The patients with TLR2 DD genotype exhibited CDR1=5.9 at the start of the drug treatment which was lower than what was calculated for the total AD patients (CDR1=8.81). After 24 months of treatment, these calculated values were ΔCDR2=0.2 for the patients carrying TLR2 DD genotype and ΔCDR2=0.54 for the total AD patients (Figure 2). Note that patients with TLR2 DD genotype have lower ΔCDR2 value than that of the patients with B2-AR AX genotype.
The two-year drug response was also investigated for the patients who were carriers of BDNF genotypes. These results indicated that AD patients with BDNF AX genotype as compared with the total AD patients, exhibited downward trend in the disease severity and symptoms (ΔCDR=-0.25. This finding indicates that AD Patients carrying the BDNF AX genotype present the best response to Rivastigmine therapy (Figure 3).
Bigenic genotype interaction in response to Rivastigmine
The bigenic genotype-related response of Alzheimer’s patients to Rivastigmine therapy for TLR2 and PICALM genotypes is shown in Figure 4. The calculated ΔCDR during the two-year Rivastigmine follow-up indicated that patients with TLR2 DI-PICALM AG bigenic genotype were good responders (ΔCDR=0.08) and TLR2 II- PICALM AA genotype carriers were bad responders to Rivastigmine (ΔCDR=1.55) (Figure 4). Moreover, we check out interactions between the genes related to this study and the genes studied previously in the same patients for response to Rivastigmine (43). The results of ΔCDR calculation show patients with B2-AR AX- A2M AX bigenic genotype indicated good response to Rivastigmine (ΔCDR=0.18) and B2-AR GX- IL6 GX carriers were bad responder to Rivastigmine treatment (ΔCDR= 0.97) (Figures 5 and 6).
Alzheimer’s disease is a complex and multifactorial disease with diverse genetic and environmental contributing factors [1,2]. Many studies indicate that this disease has genetic essence and having a first-degree relative with AD strengthens the risk of developing the disease as much as four times . AD etiology was studied by many researchers who suggested that number of genes contributed to AD risk [5,9,10]. With regard to the complexity of the disease, with numerous possible associated gene mutations, it is highly probable that the underlying genetic predisposition to Alzheimer’s disease could differ among various populations [5-7]. With the purpose of establishing the genetic profile of AD in the Iranian patients, we previously investigated the association of AD with several genes [10,41-43]. In the present study, the association of B2-AR, TLR2, PICALM and BDNF genotypes with the development of AD were examined. Furthermore, the effect of Rivastigmine therapy on Alzheimer’s disease in the Iranian population in B2-AR, TLR2, PICALM and BDNF polymorphic genes was assessed.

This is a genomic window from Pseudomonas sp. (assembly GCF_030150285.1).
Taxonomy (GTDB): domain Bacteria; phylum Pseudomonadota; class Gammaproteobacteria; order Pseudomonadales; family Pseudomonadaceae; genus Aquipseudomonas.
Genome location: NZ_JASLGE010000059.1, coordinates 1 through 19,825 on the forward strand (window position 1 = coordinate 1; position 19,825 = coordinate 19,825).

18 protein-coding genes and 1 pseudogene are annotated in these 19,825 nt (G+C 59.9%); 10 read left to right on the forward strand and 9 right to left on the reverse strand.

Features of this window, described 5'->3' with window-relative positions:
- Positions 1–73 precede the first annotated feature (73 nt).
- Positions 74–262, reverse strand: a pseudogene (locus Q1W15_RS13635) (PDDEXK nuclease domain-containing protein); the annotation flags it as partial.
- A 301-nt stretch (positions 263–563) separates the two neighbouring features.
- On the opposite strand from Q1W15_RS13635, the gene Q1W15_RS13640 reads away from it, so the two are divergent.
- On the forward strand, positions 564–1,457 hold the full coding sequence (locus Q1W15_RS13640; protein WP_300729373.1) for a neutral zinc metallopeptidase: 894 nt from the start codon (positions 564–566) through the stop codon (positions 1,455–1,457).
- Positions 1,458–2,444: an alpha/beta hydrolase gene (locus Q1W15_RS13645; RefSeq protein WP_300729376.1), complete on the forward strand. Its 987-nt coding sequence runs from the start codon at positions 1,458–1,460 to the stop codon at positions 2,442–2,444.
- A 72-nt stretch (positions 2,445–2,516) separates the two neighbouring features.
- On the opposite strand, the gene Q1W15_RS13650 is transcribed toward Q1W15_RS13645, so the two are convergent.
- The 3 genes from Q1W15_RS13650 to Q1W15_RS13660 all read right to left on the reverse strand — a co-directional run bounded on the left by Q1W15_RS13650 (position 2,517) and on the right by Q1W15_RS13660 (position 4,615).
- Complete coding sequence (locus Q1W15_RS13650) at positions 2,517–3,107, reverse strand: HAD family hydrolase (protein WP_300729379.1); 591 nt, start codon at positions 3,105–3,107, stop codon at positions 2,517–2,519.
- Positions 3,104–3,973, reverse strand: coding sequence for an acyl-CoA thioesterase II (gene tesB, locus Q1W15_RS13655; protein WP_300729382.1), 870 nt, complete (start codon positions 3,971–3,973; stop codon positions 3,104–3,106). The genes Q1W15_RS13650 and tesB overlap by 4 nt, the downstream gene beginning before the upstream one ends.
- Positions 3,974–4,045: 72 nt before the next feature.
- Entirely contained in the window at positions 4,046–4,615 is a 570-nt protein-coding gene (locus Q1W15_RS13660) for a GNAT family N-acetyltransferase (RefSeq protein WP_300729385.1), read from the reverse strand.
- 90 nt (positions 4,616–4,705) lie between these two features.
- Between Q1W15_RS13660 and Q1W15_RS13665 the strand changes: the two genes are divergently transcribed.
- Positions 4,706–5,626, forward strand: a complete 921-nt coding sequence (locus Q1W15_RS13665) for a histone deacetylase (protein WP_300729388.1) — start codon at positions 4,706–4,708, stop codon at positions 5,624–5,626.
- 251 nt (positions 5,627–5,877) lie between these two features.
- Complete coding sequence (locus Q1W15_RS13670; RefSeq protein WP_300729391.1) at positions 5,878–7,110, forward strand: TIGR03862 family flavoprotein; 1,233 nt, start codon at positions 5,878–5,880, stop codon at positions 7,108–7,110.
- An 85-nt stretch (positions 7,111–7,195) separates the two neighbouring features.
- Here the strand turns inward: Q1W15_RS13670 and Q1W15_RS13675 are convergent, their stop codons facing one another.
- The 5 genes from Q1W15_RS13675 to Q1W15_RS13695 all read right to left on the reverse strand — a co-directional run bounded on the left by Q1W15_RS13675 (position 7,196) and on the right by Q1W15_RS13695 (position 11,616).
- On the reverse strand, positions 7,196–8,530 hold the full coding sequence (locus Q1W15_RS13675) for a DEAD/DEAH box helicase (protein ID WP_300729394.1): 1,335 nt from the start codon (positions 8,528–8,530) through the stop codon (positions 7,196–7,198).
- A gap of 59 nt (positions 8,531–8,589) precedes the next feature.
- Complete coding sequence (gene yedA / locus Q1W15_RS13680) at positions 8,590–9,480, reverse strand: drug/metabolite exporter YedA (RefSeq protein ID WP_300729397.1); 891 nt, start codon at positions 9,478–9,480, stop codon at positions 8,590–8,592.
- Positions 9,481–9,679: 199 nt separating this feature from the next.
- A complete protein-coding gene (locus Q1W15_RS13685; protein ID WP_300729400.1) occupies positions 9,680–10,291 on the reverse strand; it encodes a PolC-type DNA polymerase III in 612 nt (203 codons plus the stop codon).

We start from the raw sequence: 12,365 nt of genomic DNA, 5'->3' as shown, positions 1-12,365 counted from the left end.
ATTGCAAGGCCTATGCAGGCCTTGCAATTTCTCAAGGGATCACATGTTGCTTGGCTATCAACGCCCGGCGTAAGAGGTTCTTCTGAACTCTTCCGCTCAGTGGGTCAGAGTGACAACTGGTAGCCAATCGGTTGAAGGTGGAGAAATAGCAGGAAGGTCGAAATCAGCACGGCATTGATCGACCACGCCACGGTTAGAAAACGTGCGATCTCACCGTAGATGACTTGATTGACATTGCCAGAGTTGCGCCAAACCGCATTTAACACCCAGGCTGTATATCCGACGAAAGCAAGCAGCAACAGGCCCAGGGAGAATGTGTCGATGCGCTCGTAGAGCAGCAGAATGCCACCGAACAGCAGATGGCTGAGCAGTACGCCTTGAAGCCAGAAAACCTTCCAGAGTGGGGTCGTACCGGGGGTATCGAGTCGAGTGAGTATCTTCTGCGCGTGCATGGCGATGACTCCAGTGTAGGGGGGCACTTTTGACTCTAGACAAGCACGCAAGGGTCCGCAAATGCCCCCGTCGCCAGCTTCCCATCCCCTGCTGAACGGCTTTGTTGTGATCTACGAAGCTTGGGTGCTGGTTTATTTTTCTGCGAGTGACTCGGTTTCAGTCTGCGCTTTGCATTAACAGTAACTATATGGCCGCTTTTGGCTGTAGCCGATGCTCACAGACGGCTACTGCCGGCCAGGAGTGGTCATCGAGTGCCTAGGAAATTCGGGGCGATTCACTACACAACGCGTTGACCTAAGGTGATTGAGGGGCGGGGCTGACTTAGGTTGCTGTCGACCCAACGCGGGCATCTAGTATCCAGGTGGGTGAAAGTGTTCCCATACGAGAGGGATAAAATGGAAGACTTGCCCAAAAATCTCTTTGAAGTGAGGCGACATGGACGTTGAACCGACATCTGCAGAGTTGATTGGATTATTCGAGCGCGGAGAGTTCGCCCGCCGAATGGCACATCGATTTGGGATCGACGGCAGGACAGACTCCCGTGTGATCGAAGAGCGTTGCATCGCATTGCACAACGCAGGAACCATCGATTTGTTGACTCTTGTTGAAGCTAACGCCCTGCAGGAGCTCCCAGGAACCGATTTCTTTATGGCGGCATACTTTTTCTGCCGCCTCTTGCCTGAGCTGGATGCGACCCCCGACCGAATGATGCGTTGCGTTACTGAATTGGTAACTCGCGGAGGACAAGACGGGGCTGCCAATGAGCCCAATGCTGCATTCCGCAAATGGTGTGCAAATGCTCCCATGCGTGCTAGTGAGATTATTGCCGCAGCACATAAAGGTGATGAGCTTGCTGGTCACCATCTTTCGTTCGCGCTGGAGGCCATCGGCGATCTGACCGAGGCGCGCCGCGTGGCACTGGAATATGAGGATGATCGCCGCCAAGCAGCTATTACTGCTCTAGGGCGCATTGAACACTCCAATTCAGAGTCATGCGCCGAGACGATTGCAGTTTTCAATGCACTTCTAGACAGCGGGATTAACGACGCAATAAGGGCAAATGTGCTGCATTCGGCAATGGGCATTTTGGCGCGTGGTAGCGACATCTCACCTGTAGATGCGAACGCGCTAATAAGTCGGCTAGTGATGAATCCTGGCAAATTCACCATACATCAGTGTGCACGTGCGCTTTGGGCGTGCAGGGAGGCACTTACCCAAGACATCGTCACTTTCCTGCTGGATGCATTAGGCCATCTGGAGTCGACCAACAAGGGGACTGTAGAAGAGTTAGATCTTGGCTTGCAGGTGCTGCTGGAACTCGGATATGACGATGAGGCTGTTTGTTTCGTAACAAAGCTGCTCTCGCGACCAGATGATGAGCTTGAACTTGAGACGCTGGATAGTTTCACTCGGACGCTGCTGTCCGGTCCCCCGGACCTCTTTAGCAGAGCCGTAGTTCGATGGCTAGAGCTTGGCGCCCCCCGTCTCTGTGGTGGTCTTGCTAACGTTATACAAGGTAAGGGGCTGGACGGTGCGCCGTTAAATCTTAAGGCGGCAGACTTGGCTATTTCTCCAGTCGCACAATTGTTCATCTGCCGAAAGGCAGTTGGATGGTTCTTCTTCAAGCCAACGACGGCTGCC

Our statistical analyses indicate that between the total AD patients and the control group, there are no significant differences in the frequency of B2-AR alleles. But after stratifying the AD patients into FAD and SAD groups, a significantly positive association of B2-AR G allele (Pc=0.02, RR=1.21, 95%Cl=1.06-3.29) and negative association of allele A (Pc=0.02, RR=0.65, 95%Cl=0.30- 0.94) with FAD was observed. After eliminating the effect of APOE ε4, those patients associated only with APOE ε4 and not associated with second gene are deleted, by eliminating patients carrying APOE ε4 the frequency of second associated gene (e.g. B2-AR GG) is increased and consequently association of second gene becomes more significant. In this study, after adjusting for the effect of APOE ε4, a significantly positive association was identified between B2-AR GG homozygote genotype and AD (Pc=0.008, RR=2.25, 95%Cl= (1.26-4.06). While B2- AR homozygote AA and heterozygote AG genotypes did not demonstrate any significant association with AD, this finding suggest that B2-AR G allelic gene is a recessive gene and predispose to AD in homozygote form of B2-AR GG genotype. Furthermore, association of B2-AR A and G alleles with AD become more significant when APOE ε4 allele is excluded (G allele: Pc=0.006, RR=1.90, 95%Cl= 1.20-3.00, and A allele: Pc=0.006, RR=0.52, 95%Cl= (0.33-083) (Table 2). Based on these results, therefore, we can conclude that the G allele of B2-AR impose predisposition while the A allele confers protection to AD. This finding is in line with the investigation performed in Chinese populations . Increasing evidence has suggested that activation of B2-adrenergic receptors (B2- AR) enhances the gamma-secretase activity and in turn Aβ production. Several single nucleotide polymorphisms (SNPs) have been detected in B2-AR gene; one of them occurring at codons 16 (Gly or Arg). Many studies have observed that this SNP might alter cellular trafficking and receptor desensitization [15-17]. Abnormal activation of B2-AR gene might contribute to Aβ accumulation, one of the hallmarks of AD pathogenesis. Therefore, it can be hypothesized that A allele as a protective effect can enhance, while the G allele as a susceptibility force can reduce the agonist-mediated desensitization of B2-AR, and hence potentially contribute to the pathogenesis of AD . The patients carrying the Gly16 allele of B2-AR (the G allele) have enhanced responsiveness to endogenous norepinephrine which is progressively synthesized by the impact of environmental factors such as stress. Higher levels of norepinephrine provoke increased endocytosis particularly that of presenilin-1(PS1). Subsequently, the increased traffic of PS1 to the late endosomes and lysosomes will provide an optimal environment for γ-secretase activity which leads to more Aβ production. Therefore, individuals with Gly16 allele of B2-AR are more susceptible to AD [45-47].